U.S. banks increased sales of protection against credit losses to holders of Greek, Portuguese, Irish, Spanish and Italian debt in the last quarter of 2011 as the European debt crisis escalated.
Guarantees provided by U.S. lenders on government, bank and corporate debt in those countries rose 10 percent from the previous quarter to $567 billion, according to the most recent data from the Bank for International Settlements. Those guarantees refer to credit-default swaps written on bonds.
JP Morgan and Goldman Sachs Group Inc., two of the top CDS underwriters in the U.S., say they have bought more protection than they sold, indicating they may benefit from defaults in the region. That outcome is called into question by JPMorganâ€™s $2 billion loss on similar derivatives, which shows that risks donâ€™t vanish when offsetting bets are taken, said Craig Pirrong, a finance professor at the University of Houston.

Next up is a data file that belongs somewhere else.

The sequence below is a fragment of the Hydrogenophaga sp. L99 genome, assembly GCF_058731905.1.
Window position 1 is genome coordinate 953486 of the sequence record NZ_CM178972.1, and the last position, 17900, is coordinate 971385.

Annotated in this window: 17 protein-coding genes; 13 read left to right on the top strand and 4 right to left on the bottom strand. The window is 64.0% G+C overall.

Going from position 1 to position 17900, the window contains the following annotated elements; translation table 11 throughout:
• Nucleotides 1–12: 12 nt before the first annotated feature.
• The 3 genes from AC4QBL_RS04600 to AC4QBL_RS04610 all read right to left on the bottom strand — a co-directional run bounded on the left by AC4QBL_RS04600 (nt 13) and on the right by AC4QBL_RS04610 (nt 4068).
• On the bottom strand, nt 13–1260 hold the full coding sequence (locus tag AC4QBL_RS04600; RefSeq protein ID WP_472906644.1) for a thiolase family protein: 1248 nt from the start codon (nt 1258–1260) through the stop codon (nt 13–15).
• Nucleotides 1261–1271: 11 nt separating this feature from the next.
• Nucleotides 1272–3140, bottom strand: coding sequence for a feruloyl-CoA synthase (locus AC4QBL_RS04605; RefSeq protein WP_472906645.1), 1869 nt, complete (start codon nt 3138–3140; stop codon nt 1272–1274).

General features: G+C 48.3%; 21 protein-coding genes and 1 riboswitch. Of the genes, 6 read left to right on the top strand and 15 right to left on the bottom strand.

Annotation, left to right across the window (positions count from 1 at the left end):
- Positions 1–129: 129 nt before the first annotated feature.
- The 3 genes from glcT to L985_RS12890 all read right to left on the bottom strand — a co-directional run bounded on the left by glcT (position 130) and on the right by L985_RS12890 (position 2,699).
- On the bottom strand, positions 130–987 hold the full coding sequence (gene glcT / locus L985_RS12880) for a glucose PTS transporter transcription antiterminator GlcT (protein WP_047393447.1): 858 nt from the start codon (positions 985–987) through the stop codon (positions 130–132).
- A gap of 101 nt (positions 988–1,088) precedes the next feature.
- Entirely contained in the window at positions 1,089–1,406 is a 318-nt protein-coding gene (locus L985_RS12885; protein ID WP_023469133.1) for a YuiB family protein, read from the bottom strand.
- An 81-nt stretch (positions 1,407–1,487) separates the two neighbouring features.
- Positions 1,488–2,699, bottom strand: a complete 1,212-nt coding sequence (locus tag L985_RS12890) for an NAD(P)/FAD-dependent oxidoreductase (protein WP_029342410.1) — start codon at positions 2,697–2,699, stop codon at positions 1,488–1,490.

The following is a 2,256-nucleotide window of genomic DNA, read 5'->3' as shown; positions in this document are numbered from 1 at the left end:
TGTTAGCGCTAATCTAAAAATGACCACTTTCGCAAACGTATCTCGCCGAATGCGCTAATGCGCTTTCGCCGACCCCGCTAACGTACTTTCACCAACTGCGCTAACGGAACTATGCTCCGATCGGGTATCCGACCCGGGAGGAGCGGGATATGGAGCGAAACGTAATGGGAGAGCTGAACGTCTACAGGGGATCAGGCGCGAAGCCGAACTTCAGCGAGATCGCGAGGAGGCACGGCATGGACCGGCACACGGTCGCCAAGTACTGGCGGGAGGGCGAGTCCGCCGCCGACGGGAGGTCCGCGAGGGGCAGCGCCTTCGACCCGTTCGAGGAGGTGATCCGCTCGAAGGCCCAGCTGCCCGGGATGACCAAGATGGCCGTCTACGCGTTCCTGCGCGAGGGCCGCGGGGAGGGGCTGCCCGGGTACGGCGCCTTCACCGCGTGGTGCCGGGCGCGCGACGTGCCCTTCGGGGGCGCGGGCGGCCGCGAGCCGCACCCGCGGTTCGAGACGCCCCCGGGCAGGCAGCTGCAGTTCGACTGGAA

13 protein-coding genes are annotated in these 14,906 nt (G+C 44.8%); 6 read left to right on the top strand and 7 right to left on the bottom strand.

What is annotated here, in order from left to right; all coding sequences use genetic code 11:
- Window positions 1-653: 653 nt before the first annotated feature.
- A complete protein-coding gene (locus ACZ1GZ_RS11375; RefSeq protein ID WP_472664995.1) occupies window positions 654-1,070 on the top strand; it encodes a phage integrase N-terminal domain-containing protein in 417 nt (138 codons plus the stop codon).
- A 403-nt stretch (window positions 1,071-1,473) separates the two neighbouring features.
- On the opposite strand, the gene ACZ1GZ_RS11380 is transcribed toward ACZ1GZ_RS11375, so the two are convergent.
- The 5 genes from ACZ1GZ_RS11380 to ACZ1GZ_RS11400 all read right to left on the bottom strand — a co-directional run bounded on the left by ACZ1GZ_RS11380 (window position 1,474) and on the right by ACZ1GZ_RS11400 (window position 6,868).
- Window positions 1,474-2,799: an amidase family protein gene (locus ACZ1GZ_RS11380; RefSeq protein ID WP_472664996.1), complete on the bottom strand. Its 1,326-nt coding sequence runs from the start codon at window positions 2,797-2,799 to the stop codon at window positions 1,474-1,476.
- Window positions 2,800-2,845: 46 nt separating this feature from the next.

â€œAll these hedges trade one risk for another,â€ said Pirrong, whose research focuses on derivatives markets. â€œThe banks say theyâ€™re flat on European risk, but thatâ€™s based on aggregated positions. We donâ€™t know how those will hold off if the European crisis blows up.â€
JPMorgan Chairman and Chief Executive Officer Jamie Dimon said last week that the bank was trying to reposition a portfolio of corporate credit derivatives and used a flawed trading strategy. The lender, the largest in the U.S. by assets, is believed to have sold protection on an index of corporate debt and bought protection on the same index to hedge its initial bet, according to market participants who asked not to be identified because their trading strategies arenâ€™t public.
The two bets moved in opposite directions this year, causing losses and proving that even hedges that look perfect can break down, Pirrong said.